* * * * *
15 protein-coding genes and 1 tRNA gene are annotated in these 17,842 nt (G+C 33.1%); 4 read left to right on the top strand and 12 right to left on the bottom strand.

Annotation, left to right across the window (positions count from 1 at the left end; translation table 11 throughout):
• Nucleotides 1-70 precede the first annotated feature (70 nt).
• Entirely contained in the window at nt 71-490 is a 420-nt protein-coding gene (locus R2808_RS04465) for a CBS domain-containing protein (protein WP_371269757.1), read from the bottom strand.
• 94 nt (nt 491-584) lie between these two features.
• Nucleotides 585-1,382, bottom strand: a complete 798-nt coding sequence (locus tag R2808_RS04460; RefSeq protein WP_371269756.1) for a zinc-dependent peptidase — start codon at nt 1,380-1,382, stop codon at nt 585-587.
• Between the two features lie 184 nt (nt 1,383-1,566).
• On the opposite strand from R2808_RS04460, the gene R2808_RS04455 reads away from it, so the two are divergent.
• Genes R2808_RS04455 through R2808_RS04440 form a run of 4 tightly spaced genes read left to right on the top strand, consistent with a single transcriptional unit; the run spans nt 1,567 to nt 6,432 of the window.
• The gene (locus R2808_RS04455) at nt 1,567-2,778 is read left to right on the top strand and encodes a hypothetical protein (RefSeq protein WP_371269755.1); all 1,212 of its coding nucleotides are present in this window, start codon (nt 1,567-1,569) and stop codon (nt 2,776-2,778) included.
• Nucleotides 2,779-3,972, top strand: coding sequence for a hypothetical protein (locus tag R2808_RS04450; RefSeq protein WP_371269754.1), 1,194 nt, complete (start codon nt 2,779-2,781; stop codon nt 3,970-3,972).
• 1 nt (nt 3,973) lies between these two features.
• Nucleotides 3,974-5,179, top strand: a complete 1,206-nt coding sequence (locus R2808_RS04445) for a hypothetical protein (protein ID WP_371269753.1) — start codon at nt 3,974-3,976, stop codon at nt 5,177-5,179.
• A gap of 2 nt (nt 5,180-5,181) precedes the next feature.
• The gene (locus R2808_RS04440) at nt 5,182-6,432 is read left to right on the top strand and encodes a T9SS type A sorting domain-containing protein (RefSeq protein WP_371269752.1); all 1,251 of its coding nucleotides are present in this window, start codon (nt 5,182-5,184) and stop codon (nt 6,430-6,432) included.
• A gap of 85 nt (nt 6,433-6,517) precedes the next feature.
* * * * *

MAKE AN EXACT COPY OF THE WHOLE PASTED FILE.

15 protein-coding genes and 1 tRNA gene are annotated in these 17,842 nt (G+C 33.1%); 4 read left to right on the top strand and 12 right to left on the bottom strand.

Annotation, left to right across the window (positions count from 1 at the left end; translation table 11 throughout):
• Nucleotides 1-70 precede the first annotated feature (70 nt).
• Entirely contained in the window at nt 71-490 is a 420-nt protein-coding gene (locus R2808_RS04465) for a CBS domain-containing protein (protein WP_371269757.1), read from the bottom strand.
• 94 nt (nt 491-584) lie between these two features.
• Nucleotides 585-1,382, bottom strand: a complete 798-nt coding sequence (locus tag R2808_RS04460; RefSeq protein WP_371269756.1) for a zinc-dependent peptidase — start codon at nt 1,380-1,382, stop codon at nt 585-587.
• Between the two features lie 184 nt (nt 1,383-1,566).
• On the opposite strand from R2808_RS04460, the gene R2808_RS04455 reads away from it, so the two are divergent.
• Genes R2808_RS04455 through R2808_RS04440 form a run of 4 tightly spaced genes read left to right on the top strand, consistent with a single transcriptional unit; the run spans nt 1,567 to nt 6,432 of the window.
• The gene (locus R2808_RS04455) at nt 1,567-2,778 is read left to right on the top strand and encodes a hypothetical protein (RefSeq protein WP_371269755.1); all 1,212 of its coding nucleotides are present in this window, start codon (nt 1,567-1,569) and stop codon (nt 2,776-2,778) included.
• Nucleotides 2,779-3,972, top strand: coding sequence for a hypothetical protein (locus tag R2808_RS04450; RefSeq protein WP_371269754.1), 1,194 nt, complete (start codon nt 2,779-2,781; stop codon nt 3,970-3,972).
• 1 nt (nt 3,973) lies between these two features.
• Nucleotides 3,974-5,179, top strand: a complete 1,206-nt coding sequence (locus R2808_RS04445) for a hypothetical protein (protein ID WP_371269753.1) — start codon at nt 3,974-3,976, stop codon at nt 5,177-5,179.
• A gap of 2 nt (nt 5,180-5,181) precedes the next feature.
• The gene (locus R2808_RS04440) at nt 5,182-6,432 is read left to right on the top strand and encodes a T9SS type A sorting domain-containing protein (RefSeq protein WP_371269752.1); all 1,251 of its coding nucleotides are present in this window, start codon (nt 5,182-5,184) and stop codon (nt 6,430-6,432) included.
• A gap of 85 nt (nt 6,433-6,517) precedes the next feature.